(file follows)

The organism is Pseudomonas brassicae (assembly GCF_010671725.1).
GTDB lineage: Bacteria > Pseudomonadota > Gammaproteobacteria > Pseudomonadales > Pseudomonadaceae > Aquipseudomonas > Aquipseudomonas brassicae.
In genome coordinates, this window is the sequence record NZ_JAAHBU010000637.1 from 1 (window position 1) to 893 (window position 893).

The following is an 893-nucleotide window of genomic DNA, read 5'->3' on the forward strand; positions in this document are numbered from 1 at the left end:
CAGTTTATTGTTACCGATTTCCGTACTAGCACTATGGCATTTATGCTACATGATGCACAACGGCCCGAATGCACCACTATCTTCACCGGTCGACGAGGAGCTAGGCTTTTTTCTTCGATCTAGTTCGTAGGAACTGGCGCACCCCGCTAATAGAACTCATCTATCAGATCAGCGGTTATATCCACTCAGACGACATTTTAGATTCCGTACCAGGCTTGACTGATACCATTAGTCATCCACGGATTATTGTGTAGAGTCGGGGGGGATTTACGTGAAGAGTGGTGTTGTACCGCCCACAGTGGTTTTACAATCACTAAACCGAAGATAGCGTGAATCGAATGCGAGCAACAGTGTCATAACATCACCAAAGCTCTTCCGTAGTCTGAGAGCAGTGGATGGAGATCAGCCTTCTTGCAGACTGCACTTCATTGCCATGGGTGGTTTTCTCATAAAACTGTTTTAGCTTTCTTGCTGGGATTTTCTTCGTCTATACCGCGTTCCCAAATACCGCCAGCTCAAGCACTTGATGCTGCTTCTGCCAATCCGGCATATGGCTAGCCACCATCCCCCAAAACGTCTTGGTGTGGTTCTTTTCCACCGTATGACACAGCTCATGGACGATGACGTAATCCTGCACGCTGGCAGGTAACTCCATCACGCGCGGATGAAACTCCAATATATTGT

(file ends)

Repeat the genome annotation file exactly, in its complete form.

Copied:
The organism is Pseudomonas brassicae (assembly GCF_010671725.1).
GTDB lineage: Bacteria > Pseudomonadota > Gammaproteobacteria > Pseudomonadales > Pseudomonadaceae > Aquipseudomonas > Aquipseudomonas brassicae.
In genome coordinates, this window is the sequence record NZ_JAAHBU010000637.1 from 1 (window position 1) to 893 (window position 893).

The following is an 893-nucleotide window of genomic DNA, read 5'->3' on the forward strand; positions in this document are numbered from 1 at the left end:
CAGTTTATTGTTACCGATTTCCGTACTAGCACTATGGCATTTATGCTACATGATGCACAACGGCCCGAATGCACCACTATCTTCACCGGTCGACGAGGAGCTAGGCTTTTTTCTTCGATCTAGTTCGTAGGAACTGGCGCACCCCGCTAATAGAACTCATCTATCAGATCAGCGGTTATATCCACTCAGACGACATTTTAGATTCCGTACCAGGCTTGACTGATACCATTAGTCATCCACGGATTATTGTGTAGAGTCGGGGGGGATTTACGTGAAGAGTGGTGTTGTACCGCCCACAGTGGTTTTACAATCACTAAACCGAAGATAGCGTGAATCGAATGCGAGCAACAGTGTCATAACATCACCAAAGCTCTTCCGTAGTCTGAGAGCAGTGGATGGAGATCAGCCTTCTTGCAGACTGCACTTCATTGCCATGGGTGGTTTTCTCATAAAACTGTTTTAGCTTTCTTGCTGGGATTTTCTTCGTCTATACCGCGTTCCCAAATACCGCCAGCTCAAGCACTTGATGCTGCTTCTGCCAATCCGGCATATGGCTAGCCACCATCCCCCAAAACGTCTTGGTGTGGTTCTTTTCCACCGTATGACACAGCTCATGGACGATGACGTAATCCTGCACGCTGGCAGGTAACTCCATCACGCGCGGATGAAACTCCAATATATTGT